es·​ca·​late | \ ˈe-skə-ˌlāt How to pronounce escalate (audio) , nonstandard -skyə- How to pronounce escalate (audio) \
escalated; escalating

Definition of escalate

intransitive verb

: to increase in extent, volume, number, amount, intensity, or scope a little war threatens to escalate into a huge ugly one— Arnold Abrams

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Other Words from escalate

escalation \ ˌe-​skə-​ˈlā-​shən How to pronounce escalation (audio) , nonstandard  -​skyə-​ \ noun
escalatory \ ˈe-​skə-​lə-​ˌtȯr-​ē How to pronounce escalatory (audio) , nonstandard  -​skyə-​ \ adjective

Examples of escalate in a Sentence

The conflict has escalated into an all-out war. a time of escalating tensions We are trying not to escalate the violence. Salaries of leading executives have continued to escalate. The cold weather has escalated fuel prices.
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Recent Examples on the Web

Three months earlier, in January 2023, as fighting escalated in eastern Ukraine, President Vladimir Putin had announced the creation of the Federal Union of Russia and Belarus. The Economist, "Europe alone: July 2024," 6 July 2019 Samsung’s disclosure Friday illustrates the troubles that an escalating series of trade fights is wreaking on the global economy, particularly for huge companies that sell finished products as well as components around the world., "Jay-Z’s group sues NY company; Samsung’s woes; Deliveroo deal challenged," 5 July 2019 Concerns about the trade war escalating were part of the reason Powell suggested that rates could be cut. Eshe Nelson, Quartz, "A strong US jobs report puts the markets, the Fed, and the data at odds," 5 July 2019 Mall limps into 1990s Competition from Westridge Mall, changing demographics and Maryvale’s escalating crime rates contributed to the mall’s demise. Douglas C. Towne, azcentral, "Phoenix once had the region's largest mall. What happened to Maryvale Shopping City?," 4 July 2019 Those short-term issues have been compounded by slowing growth in the region, global uncertainty, and the escalating risk of a trade war with the US. Cassie Werber, Quartz at Work, "Christine Lagarde says women should use the “glass cliff” to their advantage," 4 July 2019 So far, fighting has also damaged water and sanitation facilities nearly 60 times, escalating the threat of communicable diseases in an area where immunization rates are low. Radina Gigova, CNN, "Fighting in Ukraine threatens water supply for 3.2 million," 3 July 2019 Hulu has teased that June (Elisabeth Moss) will escalate her risky efforts to find Hannah after hitting another setback in the previous episode. Ew Staff,, "What to Watch on Wednesday: June ups her efforts to find Hannah on The Handmaid's Tale," 3 July 2019 The increased security comes after last year’s gathering, when a fight with umbrellas escalated to gunshots that killed Jacky Vue. Mara H. Gottfried, Twin Cities, "As police investigate flier about annual Hmong sports tournament in St. Paul, organizer welcomes community," 3 July 2019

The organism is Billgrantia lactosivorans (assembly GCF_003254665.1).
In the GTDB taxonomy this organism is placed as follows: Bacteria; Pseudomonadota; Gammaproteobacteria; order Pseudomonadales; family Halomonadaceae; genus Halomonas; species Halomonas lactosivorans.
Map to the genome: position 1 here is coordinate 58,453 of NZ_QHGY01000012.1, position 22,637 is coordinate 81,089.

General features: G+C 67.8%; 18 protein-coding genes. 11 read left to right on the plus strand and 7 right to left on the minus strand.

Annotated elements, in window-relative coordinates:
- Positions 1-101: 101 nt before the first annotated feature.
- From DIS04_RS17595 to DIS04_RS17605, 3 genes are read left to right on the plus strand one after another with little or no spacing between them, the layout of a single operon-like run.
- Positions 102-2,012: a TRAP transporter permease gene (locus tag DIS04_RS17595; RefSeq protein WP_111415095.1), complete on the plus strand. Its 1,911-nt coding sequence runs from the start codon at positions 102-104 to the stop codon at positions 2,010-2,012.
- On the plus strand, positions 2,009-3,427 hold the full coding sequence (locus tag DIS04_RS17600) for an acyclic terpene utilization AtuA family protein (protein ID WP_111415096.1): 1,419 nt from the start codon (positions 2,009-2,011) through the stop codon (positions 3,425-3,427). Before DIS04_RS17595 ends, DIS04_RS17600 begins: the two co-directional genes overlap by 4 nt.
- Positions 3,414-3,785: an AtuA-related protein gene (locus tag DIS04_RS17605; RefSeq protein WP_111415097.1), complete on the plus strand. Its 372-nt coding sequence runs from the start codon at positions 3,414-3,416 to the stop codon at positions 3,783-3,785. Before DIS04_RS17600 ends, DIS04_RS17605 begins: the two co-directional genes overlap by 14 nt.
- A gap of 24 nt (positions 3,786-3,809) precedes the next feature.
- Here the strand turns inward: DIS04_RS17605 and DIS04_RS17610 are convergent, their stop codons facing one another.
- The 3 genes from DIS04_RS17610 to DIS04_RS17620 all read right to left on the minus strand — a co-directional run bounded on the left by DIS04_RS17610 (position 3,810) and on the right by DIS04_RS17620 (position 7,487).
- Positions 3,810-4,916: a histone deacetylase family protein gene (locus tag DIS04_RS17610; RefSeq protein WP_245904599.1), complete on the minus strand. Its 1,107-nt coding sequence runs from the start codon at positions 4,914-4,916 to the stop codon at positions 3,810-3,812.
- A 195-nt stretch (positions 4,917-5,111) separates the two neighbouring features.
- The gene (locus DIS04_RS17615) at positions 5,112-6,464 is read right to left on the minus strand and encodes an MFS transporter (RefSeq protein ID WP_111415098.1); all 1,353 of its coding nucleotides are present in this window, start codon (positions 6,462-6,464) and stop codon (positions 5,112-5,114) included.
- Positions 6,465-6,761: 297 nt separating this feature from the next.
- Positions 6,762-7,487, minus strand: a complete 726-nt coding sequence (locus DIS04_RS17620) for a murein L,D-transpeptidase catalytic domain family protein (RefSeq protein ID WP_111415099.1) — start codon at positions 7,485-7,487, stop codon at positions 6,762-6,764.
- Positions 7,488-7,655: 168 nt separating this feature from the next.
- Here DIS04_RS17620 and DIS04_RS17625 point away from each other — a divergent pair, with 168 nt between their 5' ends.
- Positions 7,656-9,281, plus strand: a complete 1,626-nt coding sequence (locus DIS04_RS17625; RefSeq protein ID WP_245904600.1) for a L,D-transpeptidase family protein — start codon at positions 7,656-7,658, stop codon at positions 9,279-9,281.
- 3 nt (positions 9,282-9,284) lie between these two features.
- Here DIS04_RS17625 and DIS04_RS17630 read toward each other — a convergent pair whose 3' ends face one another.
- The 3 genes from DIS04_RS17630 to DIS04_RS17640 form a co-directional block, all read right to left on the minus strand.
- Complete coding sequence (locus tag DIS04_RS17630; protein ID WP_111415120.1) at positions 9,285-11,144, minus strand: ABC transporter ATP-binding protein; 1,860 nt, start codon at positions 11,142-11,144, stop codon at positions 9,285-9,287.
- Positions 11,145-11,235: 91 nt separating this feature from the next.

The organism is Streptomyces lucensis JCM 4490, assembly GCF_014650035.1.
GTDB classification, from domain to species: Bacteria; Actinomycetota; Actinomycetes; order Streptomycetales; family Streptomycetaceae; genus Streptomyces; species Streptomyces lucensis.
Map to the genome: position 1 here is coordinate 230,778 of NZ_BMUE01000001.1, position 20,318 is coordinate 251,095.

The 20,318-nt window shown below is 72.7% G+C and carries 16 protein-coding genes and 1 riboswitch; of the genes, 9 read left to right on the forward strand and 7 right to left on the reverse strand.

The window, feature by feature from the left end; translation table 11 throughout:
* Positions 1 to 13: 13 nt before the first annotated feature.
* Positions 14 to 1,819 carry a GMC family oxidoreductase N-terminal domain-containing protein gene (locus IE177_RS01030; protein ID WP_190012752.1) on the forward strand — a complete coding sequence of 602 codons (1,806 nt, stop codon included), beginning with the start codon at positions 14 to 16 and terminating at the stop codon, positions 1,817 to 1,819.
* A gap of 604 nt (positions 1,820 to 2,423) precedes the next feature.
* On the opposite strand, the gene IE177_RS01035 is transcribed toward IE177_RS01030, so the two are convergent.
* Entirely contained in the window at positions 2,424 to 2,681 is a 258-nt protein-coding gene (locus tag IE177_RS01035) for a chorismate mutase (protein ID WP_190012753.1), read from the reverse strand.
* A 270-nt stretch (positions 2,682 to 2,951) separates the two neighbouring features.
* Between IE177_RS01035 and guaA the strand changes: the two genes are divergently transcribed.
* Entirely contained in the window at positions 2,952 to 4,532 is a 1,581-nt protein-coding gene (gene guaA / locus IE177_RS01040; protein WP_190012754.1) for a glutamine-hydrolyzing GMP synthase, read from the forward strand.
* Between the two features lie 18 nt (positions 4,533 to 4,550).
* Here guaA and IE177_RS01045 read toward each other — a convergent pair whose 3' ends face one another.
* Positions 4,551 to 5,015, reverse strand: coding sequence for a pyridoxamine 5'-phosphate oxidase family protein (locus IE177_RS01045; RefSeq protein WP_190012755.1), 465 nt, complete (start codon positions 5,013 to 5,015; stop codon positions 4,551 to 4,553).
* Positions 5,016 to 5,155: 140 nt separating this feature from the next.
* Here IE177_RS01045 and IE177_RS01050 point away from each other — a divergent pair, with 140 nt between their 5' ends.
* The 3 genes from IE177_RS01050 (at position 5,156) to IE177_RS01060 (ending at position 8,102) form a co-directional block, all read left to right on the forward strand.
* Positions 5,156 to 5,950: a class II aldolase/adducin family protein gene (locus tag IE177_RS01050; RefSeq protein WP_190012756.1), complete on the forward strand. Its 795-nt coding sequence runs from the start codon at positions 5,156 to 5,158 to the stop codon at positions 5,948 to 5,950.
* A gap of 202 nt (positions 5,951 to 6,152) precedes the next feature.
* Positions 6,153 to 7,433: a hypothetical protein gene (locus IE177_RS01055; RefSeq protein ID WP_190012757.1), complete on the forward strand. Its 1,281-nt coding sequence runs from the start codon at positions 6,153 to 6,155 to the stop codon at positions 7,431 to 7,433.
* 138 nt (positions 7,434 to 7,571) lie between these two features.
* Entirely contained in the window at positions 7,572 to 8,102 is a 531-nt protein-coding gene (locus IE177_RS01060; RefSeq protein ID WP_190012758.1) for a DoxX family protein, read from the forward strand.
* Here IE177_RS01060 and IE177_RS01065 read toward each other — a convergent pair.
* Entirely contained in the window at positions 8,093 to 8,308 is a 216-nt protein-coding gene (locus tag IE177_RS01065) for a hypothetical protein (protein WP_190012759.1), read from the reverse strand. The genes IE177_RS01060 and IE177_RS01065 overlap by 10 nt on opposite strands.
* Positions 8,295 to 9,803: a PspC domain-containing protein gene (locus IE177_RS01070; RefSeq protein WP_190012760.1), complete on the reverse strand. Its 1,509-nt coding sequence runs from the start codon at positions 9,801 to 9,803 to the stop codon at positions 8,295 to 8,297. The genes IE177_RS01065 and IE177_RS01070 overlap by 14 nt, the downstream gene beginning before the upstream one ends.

These example sentences are selected automatically from various online news sources to reflect current usage of the word 'escalate.' Views expressed in the examples do not represent the opinion of Merriam-Webster or its editors. Send us feedback.

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First Known Use of escalate

1944, in the meaning defined at intransitive sense

History and Etymology for escalate

back-formation from escalator

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Statistics for escalate

Last Updated

8 Jul 2019

Look-up Popularity

Time Traveler for escalate

The first known use of escalate was in 1944

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More Definitions for escalate



English Language Learners Definition of escalate

: to become worse or to make (something) worse or more severe
: to become greater or higher or to make (something) greater or higher

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More from Merriam-Webster on escalate

Rhyming Dictionary: Words that rhyme with escalate

Thesaurus: All synonyms and antonyms for escalate

Spanish Central: Translation of escalate

Nglish: Translation of escalate for Spanish Speakers

Britannica English: Translation of escalate for Arabic Speakers

Comments on escalate

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an act or instance of editing or removing

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